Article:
On the way down to the Outer Banks there were several thunderstorms that had moved inland from Alex's outer rain bands. I managed to get one lightning photo along Rt. 158 south.
Once I reached the Outer Banks I fired up the Mobile Threat Net to watch Alex as he moved north. In this screen shot you can see several shear markers indicating possible vortices or tornados in the eyewall. As you can see there was one indicating possibly 138mph shear.
Another one showed up as the radar images showed that Alex's eyewall may have been intensifying.
Early in the morning of August 3rd, you can see how the heavy rains had already started to flood Hwy. 12. The guy on the bike was pedaling against some 25-30mph gusts.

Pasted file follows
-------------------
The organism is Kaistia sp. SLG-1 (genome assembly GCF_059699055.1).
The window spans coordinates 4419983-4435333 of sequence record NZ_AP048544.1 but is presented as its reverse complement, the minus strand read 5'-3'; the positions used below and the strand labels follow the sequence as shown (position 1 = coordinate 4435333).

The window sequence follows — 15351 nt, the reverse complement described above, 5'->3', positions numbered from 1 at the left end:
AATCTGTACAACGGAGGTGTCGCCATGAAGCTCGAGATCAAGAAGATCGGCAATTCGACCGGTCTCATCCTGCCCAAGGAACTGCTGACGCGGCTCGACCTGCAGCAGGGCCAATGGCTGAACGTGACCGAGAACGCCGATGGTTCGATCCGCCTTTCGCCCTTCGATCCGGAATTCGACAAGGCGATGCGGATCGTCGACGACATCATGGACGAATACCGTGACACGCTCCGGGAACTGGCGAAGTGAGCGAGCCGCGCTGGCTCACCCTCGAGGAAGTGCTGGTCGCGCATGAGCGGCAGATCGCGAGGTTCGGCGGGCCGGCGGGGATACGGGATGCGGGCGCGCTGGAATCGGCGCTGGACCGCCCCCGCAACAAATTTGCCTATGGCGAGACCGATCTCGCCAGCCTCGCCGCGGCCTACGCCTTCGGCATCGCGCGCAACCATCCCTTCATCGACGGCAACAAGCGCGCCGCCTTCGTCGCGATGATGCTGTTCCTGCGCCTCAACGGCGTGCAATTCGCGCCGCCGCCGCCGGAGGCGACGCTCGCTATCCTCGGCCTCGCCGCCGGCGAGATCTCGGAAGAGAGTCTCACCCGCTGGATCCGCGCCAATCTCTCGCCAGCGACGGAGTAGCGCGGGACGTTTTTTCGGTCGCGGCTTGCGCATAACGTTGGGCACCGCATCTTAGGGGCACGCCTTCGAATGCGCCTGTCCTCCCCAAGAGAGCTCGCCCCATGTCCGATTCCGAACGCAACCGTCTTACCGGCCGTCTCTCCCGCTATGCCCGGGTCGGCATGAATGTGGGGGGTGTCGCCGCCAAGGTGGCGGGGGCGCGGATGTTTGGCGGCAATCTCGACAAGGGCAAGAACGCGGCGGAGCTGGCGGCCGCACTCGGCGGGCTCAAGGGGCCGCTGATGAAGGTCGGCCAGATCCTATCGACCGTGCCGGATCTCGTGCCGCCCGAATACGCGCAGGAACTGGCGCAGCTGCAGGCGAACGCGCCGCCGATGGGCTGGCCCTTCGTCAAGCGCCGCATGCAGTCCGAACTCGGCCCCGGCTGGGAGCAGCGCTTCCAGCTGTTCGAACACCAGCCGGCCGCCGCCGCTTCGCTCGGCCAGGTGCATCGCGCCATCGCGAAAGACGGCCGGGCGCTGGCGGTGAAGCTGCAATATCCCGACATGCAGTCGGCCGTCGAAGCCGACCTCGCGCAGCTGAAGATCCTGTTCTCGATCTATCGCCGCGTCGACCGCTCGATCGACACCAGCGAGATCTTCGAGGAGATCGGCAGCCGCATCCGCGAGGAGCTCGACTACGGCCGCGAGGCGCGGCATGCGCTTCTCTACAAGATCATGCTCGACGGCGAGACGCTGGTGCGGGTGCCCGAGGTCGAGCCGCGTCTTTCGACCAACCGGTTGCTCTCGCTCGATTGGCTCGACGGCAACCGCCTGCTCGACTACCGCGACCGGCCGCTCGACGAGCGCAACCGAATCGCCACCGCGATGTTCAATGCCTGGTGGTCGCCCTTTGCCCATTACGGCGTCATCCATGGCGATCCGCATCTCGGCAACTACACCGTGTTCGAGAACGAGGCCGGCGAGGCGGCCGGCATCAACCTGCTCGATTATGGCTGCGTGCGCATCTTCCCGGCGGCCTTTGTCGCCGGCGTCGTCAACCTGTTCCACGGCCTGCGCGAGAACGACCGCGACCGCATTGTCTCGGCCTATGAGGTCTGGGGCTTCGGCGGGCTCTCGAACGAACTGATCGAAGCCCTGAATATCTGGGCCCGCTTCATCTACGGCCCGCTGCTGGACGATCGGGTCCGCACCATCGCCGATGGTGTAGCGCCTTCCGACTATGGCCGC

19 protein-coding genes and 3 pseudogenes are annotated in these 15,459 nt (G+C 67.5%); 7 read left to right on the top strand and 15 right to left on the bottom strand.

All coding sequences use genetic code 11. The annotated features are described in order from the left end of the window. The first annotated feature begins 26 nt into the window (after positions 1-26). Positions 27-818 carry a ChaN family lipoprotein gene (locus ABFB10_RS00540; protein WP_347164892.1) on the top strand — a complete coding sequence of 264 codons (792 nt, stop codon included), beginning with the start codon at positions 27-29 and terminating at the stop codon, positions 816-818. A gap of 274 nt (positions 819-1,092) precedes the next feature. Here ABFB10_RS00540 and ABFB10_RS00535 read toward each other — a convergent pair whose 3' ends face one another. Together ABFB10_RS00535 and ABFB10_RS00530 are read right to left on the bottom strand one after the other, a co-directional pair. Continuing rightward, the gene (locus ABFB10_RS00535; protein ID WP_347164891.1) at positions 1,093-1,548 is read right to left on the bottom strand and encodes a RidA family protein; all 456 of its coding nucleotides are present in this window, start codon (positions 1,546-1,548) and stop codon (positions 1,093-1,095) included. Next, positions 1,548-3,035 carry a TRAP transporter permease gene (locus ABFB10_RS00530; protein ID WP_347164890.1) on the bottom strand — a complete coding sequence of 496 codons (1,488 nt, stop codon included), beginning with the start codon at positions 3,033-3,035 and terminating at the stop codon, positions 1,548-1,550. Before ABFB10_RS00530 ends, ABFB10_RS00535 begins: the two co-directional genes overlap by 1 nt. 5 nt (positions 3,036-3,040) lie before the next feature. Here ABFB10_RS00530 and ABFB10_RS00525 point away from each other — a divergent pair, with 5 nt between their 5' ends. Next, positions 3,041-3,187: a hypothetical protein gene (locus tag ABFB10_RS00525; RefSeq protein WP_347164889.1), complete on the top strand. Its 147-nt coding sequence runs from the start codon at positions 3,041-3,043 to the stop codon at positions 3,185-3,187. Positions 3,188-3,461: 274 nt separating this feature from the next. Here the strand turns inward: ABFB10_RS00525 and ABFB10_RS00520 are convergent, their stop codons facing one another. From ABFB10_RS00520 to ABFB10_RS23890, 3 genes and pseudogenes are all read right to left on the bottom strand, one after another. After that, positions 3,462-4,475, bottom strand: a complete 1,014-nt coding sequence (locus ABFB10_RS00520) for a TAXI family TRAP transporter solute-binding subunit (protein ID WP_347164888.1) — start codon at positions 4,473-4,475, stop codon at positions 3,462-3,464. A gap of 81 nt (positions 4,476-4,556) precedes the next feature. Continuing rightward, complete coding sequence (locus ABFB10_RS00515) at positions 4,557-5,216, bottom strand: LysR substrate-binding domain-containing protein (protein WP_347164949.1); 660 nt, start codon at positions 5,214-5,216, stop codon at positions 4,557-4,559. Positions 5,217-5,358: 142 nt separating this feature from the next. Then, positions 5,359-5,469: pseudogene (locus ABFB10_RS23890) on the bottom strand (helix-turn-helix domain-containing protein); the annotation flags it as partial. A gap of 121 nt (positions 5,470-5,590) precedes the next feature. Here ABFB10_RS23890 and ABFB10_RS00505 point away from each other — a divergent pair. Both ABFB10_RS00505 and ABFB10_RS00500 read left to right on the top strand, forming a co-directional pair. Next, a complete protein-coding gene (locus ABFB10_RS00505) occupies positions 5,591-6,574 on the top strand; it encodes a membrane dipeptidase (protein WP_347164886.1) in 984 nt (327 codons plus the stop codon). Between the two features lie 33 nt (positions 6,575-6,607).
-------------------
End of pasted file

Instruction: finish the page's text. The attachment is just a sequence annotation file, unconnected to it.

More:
Looking north along Hwy. 12, this is the area that washed out during Hurricane Isabel less than a year ago. We were hoping that this patch of road would remain intact after Alex passed us by. In this video clip you can see people headed north to make way for Hurricane Alex. 2.63MB.
In this shot you can see that heavy band as pushed inland from the southeast.
Looking across the street at the house where Mark was using the DSL connection, there was a flooded roadway between us as Alex approached.
A shot of the HP on the Joto desk running the Mobile Threat Net with Alex closing in.
After getting the connection hooked up and sending back updates to HurricaneTrack, Mark and John were interviewed by a Raleigh TV station, WRAL I believe, about what we could expect from Cat. 2 Alex. 4.09MB.
Facing into the wind, these geese were taking tropical storm force gusts full force. Many people say "This weather is for the birds." Well, there you have it.
It was evident by looking at the radar why the winds and rain had increased. Alex's western eyewall passed right over us in Hatteras Village.